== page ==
About Freemasonary

Freemasonry is the U.K.’s largest secular, fraternal and charitable organisation. It teaches moral lessons and self-knowledge through participation in a progression of allegorical two-part plays.

How many Freemasons are there?
Under the United Grand Lodge of England, there are 330,000 Freemasons, meeting in 8,644 lodges. There are separate Grand Lodges for Ireland (which covers north and south) and Scotland, with a combined membership of 150,000. Worldwide, there are probably 5 million members.

How and when did Freemasonry start?
It is not known. The earliest recorded ‘making’ of a Freemason in England is that of Elias Ashmole in 1646. Organised Freemasonry began with the founding of the Grand Lodge of England on 24 June 1717, the first Grand Lodge in the world. Ireland followed in 1725 and Scotland in 1736. All the regular Grand Lodges in the world trace themselves back to one or more of the Grand Lodges in the British Isles.

The old trade guilds provided them with their basis administration of a Master, Wardens, Treasurer and Secretary, and the operative mason’s tools provided them with a wealth of symbols with which to illustrate the moral teachings of Freemasonry.

How many degrees are there in Freemasonry?
Basic Freemasonry consists of the three ‘Craft’ degrees (Entered Apprentice, Fellow Craft and Master Mason) completed by the Royal Arch degree (Chapter). There are many other Masonic degrees and Orders which are called ‘additional’ because they add to the basis of the Craft and Royal Arch. They are not basic to Freemasonry but add to it by further expounding and illustrating the principles stated in the Craft and Royal Arch. Some of these additional degrees are numerically superior to the third degree but this does not affect the fact that they are additional to and not in anyway superior to or higher than the Craft. The ranks that these additional degrees carry have no standing with the Craft or Royal Arch.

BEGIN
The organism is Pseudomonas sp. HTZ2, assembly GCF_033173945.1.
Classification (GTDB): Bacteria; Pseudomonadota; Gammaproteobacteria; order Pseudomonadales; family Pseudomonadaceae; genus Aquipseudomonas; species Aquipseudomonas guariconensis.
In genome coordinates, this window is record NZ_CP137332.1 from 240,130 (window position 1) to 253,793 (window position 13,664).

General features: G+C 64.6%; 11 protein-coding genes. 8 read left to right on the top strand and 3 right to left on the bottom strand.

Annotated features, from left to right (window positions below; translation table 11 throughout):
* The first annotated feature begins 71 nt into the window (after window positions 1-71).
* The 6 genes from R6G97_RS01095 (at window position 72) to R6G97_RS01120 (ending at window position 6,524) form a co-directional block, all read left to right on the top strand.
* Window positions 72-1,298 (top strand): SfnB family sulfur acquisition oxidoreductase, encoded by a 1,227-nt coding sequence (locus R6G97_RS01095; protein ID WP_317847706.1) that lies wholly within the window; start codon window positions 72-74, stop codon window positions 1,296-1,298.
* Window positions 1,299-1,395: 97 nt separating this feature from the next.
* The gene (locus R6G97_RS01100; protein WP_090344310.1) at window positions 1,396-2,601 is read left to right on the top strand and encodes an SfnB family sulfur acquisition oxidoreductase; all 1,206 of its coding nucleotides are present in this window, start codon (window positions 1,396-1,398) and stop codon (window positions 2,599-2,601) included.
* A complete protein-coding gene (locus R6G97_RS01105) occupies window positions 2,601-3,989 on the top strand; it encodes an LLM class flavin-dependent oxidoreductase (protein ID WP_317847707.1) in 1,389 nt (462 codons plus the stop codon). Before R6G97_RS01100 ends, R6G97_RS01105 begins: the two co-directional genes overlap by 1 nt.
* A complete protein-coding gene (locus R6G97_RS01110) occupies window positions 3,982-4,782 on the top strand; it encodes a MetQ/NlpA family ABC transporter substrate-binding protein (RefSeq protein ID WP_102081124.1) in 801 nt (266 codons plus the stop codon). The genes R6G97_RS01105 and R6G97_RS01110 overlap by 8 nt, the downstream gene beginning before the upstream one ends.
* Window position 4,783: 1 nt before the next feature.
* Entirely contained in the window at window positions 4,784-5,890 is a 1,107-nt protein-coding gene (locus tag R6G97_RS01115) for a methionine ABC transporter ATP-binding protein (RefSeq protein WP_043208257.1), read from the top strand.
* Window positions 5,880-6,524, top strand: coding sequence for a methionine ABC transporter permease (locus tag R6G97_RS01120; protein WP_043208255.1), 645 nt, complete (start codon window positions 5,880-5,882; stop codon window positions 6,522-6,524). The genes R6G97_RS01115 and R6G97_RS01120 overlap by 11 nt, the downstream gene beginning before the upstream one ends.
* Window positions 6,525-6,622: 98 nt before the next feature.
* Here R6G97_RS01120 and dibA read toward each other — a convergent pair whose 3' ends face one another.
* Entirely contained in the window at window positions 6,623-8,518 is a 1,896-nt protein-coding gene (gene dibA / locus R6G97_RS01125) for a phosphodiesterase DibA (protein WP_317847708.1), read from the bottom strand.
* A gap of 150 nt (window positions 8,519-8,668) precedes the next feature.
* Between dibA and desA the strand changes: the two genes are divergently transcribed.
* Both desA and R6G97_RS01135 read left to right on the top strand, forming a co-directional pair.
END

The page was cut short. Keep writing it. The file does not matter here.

Society
Freemasonry demands from its members a respect for the law of the country in which a man works and lives. Its principles do not in any way conflict with its members’ duties as citizens, but should strengthen them in fulfilling their public and private responsibilities.

The use by a Freemason of his membership to promote his own or anyone else’s business, professional or personal interests is condemned, and is contrary to the conditions on which he sought admission to Freemasonry.

His duty as a citizen must always prevail over any obligation to other Freemasons, and any attempt to shield a Freemason who as acted dishonorably or unlawfully is contrary to this prime duty.

Religion
Freemasonry is not a religion, nor is it a substitute for religion. Its essential qualification opens it to men of many religions and it expects them to continue to follow their own faith. You are not allowed to discuss religion at a masonic meeting.

Politics
Freemasonry is non-political, and the discussion of politics at Masonic meetings is forbidden.

Secrecy
The secrets of Freemasonry are concerned with its traditional modes of recognition. It is not a secret society, since all members are free to acknowledge their membership and will do so in response to enquiries for respectable reasons.

Its constitutions and rules are available to the public. There is no secret about any of its aims and principles. Like many other societies, it regards some of its internal affairs as private matters for its members.

Other Masonic Bodies
Freemasonry is practiced under many independent Grand Lodges with standards similar to those set by the United Grand Lodge of England.

There are some Grand Lodges and other apparently Masonic bodies that do not meet these standards, e.g. that do not require a belief in a Supreme Being, or that allow or encourage their members as such to participate in political matters.

These Grand Lodges and bodies are not recognised by the United Grand Lodge of England as being Masonically regular, and Masonic contact with them is forbidden.

Go to the UGLE website for more information

A Member of the Devonshire Group of London Lodges